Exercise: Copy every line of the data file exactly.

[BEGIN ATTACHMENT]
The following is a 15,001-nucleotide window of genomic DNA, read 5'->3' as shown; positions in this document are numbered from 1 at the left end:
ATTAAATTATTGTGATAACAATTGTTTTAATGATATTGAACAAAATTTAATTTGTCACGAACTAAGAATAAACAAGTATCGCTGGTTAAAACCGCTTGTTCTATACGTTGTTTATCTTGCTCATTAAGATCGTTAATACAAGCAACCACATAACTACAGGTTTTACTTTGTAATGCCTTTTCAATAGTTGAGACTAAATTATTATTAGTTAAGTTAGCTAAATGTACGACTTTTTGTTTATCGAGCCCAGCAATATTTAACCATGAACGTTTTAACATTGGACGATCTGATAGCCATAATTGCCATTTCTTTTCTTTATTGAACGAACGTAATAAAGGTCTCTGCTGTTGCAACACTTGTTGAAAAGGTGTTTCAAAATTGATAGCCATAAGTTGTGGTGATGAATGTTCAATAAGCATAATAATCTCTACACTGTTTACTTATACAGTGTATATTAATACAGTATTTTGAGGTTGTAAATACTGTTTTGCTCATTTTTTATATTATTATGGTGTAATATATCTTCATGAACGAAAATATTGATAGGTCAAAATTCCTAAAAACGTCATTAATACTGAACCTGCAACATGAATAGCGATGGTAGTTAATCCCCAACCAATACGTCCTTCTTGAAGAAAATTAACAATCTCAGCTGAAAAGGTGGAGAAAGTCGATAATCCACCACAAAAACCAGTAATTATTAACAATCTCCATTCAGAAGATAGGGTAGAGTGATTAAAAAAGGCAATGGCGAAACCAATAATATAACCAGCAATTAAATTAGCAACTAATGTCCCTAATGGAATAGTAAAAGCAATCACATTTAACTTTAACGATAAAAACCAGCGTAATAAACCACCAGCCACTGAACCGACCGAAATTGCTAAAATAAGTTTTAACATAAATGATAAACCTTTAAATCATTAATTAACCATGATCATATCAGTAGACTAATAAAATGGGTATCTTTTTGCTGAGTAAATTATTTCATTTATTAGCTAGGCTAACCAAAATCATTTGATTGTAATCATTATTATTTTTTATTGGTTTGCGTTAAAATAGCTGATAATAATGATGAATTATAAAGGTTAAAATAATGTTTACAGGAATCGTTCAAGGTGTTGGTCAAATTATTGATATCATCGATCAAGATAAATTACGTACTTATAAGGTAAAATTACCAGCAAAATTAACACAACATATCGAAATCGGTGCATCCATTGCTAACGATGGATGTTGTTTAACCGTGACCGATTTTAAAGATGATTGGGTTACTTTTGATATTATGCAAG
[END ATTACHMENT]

The following is a 15,001-nucleotide window of genomic DNA, read 5'->3' as shown; positions in this document are numbered from 1 at the left end:
ATTAAATTATTGTGATAACAATTGTTTTAATGATATTGAACAAAATTTAATTTGTCACGAACTAAGAATAAACAAGTATCGCTGGTTAAAACCGCTTGTTCTATACGTTGTTTATCTTGCTCATTAAGATCGTTAATACAAGCAACCACATAACTACAGGTTTTACTTTGTAATGCCTTTTCAATAGTTGAGACTAAATTATTATTAGTTAAGTTAGCTAAATGTACGACTTTTTGTTTATCGAGCCCAGCAATATTTAACCATGAACGTTTTAACATTGGACGATCTGATAGCCATAATTGCCATTTCTTTTCTTTATTGAACGAACGTAATAAAGGTCTCTGCTGTTGCAACACTTGTTGAAAAGGTGTTTCAAAATTGATAGCCATAAGTTGTGGTGATGAATGTTCAATAAGCATAATAATCTCTACACTGTTTACTTATACAGTGTATATTAATACAGTATTTTGAGGTTGTAAATACTGTTTTGCTCATTTTTTATATTATTATGGTGTAATATATCTTCATGAACGAAAATATTGATAGGTCAAAATTCCTAAAAACGTCATTAATACTGAACCTGCAACATGAATAGCGATGGTAGTTAATCCCCAACCAATACGTCCTTCTTGAAGAAAATTAACAATCTCAGCTGAAAAGGTGGAGAAAGTCGATAATCCACCACAAAAACCAGTAATTATTAACAATCTCCATTCAGAAGATAGGGTAGAGTGATTAAAAAAGGCAATGGCGAAACCAATAATATAACCAGCAATTAAATTAGCAACTAATGTCCCTAATGGAATAGTAAAAGCAATCACATTTAACTTTAACGATAAAAACCAGCGTAATAAACCACCAGCCACTGAACCGACCGAAATTGCTAAAATAAGTTTTAACATAAATGATAAACCTTTAAATCATTAATTAACCATGATCATATCAGTAGACTAATAAAATGGGTATCTTTTTGCTGAGTAAATTATTTCATTTATTAGCTAGGCTAACCAAAATCATTTGATTGTAATCATTATTATTTTTTATTGGTTTGCGTTAAAATAGCTGATAATAATGATGAATTATAAAGGTTAAAATAATGTTTACAGGAATCGTTCAAGGTGTTGGTCAAATTATTGATATCATCGATCAAGATAAATTACGTACTTATAAGGTAAAATTACCAGCAAAATTAACACAACATATCGAAATCGGTGCATCCATTGCTAACGATGGATGTTGTTTAACCGTGACCGATTTTAAAGATGATTGGGTTACTTTTGATATTATGCAAG